Tuesday, June 10, 2014

For the Love of Farming

I pondered for a good long while. Though perhaps not Earth-shattering, a 500th post is a pretty big deal in blog land. So I could tackle a critical and salient issue in the area of food security and the environment - there are plenty of those. Or mayhap I provide a deliciously vegan baked good to celebrate? But all of these seemed sort of flat and unispiring, and so I have been dawdling and procrastinating for the past week. And then, as I biked back from a farm outside Oxford, it dawned on me. For all one might love food and the allure of the locavore movement, or feel really passionate about rural development or poverty alleviation, when it comes down to it, what matters is farmers.

Farmers may be the most caring people I've ever encountered. Not to generalize or anything, but every one I've known has been extraordinarily passionate about their trade and compassionate toward other people, critters, and the environment. Now, I readily admit that most farmers with whom I've worked or spoken are Westerners - on both US coasts as well as northern and southern Western Europe (and the developing world context is a bit different, with high proportions of small scale farmers and fewer alternate career tracks). Moreover, they are all relatively small scale, veg and fruit growers, so perhaps a slightly skewed sample. That all said, I have a few thoughts on the field of farming.

1. Non-industrial farmers take this career path for a reason - maybe following a history of family farmers, but increasingly due to a dissatisfaction with the occupations of modern society or a desire to get outside and back to the land (as cliché as that sounds). Of those not born into a farming lineage, I know a former lawyer, a couple of former engineers, and a sociologist! 

2. Farming often gets saddled with polarising stereotypes of tech heavy industrial agribusiness and outdated, medieval cultivation of an illiterate peasant class. In fact, whether an organic berry farm in the northwestern US or a diversified food and commodity crop smallhold in East Africa, farming is a hugely knowledge-intensive pursuit. Succeeding at growing food requires understanding something about the soil structure and fertility, about the rains and the temperatures, about how different types of crops interact with each other and pests or disease, and really about how a field fits into a farm fits into a larger landscape in terms of pollinator habitat or water supplies, etc. A farmer must be an agronomist, an ecologist, an economist, a businessman or woman, and sometimes even a bit of a politician. So, while one of the major hurdles is actually accessing all this wealth of knowledge before applying it, if anyone writes off farming as somehow inferior (especially intelligence-wise) to the doctors and lawyers of the world, I firmly believe they are just plain wrong.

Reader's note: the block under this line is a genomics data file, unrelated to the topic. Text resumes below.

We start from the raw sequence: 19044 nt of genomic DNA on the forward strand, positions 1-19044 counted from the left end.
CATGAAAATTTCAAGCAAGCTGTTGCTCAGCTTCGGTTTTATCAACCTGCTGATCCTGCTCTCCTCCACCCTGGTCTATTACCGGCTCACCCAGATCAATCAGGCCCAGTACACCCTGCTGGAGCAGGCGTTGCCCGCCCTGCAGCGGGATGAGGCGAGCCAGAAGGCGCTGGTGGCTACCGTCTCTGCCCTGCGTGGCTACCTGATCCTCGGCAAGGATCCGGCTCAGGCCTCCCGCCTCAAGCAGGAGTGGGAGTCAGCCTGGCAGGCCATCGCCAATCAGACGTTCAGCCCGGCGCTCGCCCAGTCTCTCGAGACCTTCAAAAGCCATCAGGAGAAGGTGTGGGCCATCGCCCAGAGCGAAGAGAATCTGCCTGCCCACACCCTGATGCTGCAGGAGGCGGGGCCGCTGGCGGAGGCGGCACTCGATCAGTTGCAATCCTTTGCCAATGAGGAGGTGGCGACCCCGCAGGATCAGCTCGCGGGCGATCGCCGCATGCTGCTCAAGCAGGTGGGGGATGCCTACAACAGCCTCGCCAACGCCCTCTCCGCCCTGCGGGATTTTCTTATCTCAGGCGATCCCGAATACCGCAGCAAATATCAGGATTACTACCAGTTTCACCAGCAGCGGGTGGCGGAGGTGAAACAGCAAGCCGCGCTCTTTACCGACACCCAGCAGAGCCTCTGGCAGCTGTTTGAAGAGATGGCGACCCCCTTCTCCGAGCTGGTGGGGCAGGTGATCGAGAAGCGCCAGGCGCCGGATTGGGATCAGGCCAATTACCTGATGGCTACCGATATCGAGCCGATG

3. Have you ever tried to grow an herb plant or perhaps a little potted tomato? And ever felt that immense satisfaction when you pull off that one tiny ripe fruit, despite its sorry comparison to the plump and perfect supermarket offerings? That pride doesn't seem to go away with full time farming. It's something about ones own energy, sweat, and soul going into the rearing of another organism. Even marking daily growth of squash seedlings among my windowsill plant family stimulates the same rewarding warm feeling. Where else would you hear someone commenting on the aesthetic merits of a cauliflower, or waxing on about the complex distinctions between an Ashmead Kernel and a Golden Russett apple, but a farmer's stall at market? Yes, farming is a livelihood, but it is also a lifestyle and a lifeblood.

4. Finally, and mostly because I want to avoid sounding preachy, I think there is just something about farming that attracts (or produces) cool people. Part of being successful is understanding the system and having some business savvy, but without flexibility, experimentation, and long term visioning, that success won't last. Im small scale farming, there is an element of innovation, adaptation, and improvisation. Of the tensor hundreds of   thousands  of edible plants out there in the world, we eat just a sliver. Where better to try out types of greens, beans, potatoes never found on the standard produce aisle, than on the diversied farm of some enterprising grower? An entire crop of beans wiped out by black fly? Try a different rotation, crop mix, flower variety for beneficial bugs. Due to this mix of factors, requiring creativity,laid-backness, and endurance, there just seems to be a disproportionate number of interesting individuals.

So, I wanted this 500th post to be about something uplifting and inspiring. Farmers fit that bill pretty well. It's not an easy job - being physically demanding, less financially lucrative than an office job, and far more variable and uncertain than most people like. Yet those who take it up also recognize the immense joy that can come with. My rose-coloured glasses may be a bit strong, but I dot think I'm too far off in saying these farmers do what they do for the simple love of farming.

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